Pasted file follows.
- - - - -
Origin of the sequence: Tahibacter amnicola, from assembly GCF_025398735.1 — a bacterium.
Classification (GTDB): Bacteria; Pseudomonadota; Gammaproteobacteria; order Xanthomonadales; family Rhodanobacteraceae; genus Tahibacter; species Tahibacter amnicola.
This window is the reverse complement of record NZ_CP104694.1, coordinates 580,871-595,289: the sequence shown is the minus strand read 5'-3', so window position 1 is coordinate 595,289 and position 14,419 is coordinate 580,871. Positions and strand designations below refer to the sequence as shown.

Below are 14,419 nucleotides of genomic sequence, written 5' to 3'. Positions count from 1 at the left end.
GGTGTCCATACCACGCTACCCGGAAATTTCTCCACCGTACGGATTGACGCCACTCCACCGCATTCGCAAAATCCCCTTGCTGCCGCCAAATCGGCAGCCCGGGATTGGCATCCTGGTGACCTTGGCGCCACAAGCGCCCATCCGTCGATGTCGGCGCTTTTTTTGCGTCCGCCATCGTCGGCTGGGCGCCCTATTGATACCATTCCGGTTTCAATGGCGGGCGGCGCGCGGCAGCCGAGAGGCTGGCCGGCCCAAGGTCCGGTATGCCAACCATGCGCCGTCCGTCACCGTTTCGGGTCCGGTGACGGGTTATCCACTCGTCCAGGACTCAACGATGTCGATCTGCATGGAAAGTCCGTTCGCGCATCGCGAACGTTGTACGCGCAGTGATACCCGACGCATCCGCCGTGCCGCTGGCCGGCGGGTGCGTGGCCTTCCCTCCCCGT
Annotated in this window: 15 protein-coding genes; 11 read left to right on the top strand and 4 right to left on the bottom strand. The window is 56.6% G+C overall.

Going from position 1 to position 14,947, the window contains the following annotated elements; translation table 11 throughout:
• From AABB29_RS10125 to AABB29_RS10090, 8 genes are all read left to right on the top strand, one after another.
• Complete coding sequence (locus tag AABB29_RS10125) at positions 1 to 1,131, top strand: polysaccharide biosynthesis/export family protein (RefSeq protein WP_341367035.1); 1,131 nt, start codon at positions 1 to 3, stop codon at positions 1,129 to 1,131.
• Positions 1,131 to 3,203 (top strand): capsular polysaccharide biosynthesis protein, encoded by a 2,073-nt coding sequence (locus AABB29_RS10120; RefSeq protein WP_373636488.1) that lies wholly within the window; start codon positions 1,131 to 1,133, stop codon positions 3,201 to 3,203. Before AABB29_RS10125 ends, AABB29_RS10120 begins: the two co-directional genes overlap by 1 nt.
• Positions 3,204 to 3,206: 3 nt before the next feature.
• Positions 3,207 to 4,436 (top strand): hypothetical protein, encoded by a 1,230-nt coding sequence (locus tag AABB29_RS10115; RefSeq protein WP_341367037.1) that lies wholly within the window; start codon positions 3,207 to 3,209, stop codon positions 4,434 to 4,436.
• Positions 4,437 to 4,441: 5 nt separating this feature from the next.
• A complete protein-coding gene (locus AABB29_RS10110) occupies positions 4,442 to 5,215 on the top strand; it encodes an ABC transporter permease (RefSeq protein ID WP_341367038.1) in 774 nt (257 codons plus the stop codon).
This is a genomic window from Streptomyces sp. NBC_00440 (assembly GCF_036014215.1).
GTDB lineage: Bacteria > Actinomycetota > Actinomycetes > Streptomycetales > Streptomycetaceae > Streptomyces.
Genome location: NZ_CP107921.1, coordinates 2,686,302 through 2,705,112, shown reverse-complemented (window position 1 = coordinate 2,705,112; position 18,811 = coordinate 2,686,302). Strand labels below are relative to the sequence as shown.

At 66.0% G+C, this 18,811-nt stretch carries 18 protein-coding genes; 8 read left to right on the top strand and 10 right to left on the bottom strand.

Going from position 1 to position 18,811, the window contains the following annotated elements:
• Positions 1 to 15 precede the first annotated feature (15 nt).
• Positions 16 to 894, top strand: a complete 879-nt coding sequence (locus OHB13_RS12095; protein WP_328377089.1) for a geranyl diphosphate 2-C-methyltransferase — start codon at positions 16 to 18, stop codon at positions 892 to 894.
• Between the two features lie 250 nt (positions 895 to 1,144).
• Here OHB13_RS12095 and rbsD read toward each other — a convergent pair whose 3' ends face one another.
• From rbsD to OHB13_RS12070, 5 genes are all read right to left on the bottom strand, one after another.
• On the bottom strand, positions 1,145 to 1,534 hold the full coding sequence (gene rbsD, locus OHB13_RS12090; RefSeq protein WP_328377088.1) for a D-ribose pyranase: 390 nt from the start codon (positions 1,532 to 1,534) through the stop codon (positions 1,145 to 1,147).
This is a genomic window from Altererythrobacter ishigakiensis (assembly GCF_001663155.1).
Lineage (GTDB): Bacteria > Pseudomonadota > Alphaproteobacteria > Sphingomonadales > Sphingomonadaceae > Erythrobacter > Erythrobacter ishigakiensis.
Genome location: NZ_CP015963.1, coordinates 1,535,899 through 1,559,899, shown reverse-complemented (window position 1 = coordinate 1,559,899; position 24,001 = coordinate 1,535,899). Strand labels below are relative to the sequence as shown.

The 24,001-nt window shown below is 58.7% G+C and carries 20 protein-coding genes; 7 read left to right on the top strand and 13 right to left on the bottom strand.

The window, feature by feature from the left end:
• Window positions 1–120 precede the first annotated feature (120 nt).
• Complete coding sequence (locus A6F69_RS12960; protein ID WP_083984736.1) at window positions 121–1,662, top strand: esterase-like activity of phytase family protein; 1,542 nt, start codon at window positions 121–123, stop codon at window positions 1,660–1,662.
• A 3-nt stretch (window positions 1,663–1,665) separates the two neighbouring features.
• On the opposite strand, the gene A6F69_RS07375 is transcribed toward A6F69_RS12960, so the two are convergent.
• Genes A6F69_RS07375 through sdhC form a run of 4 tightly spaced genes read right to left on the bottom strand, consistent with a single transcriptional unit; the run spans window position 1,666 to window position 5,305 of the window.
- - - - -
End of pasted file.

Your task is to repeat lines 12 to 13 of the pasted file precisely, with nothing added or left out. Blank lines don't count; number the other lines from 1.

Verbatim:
• Positions 3,207 to 4,436 (top strand): hypothetical protein, encoded by a 1,230-nt coding sequence (locus tag AABB29_RS10115; RefSeq protein WP_341367037.1) that lies wholly within the window; start codon positions 3,207 to 3,209, stop codon positions 4,434 to 4,436.
• Positions 4,437 to 4,441: 5 nt separating this feature from the next.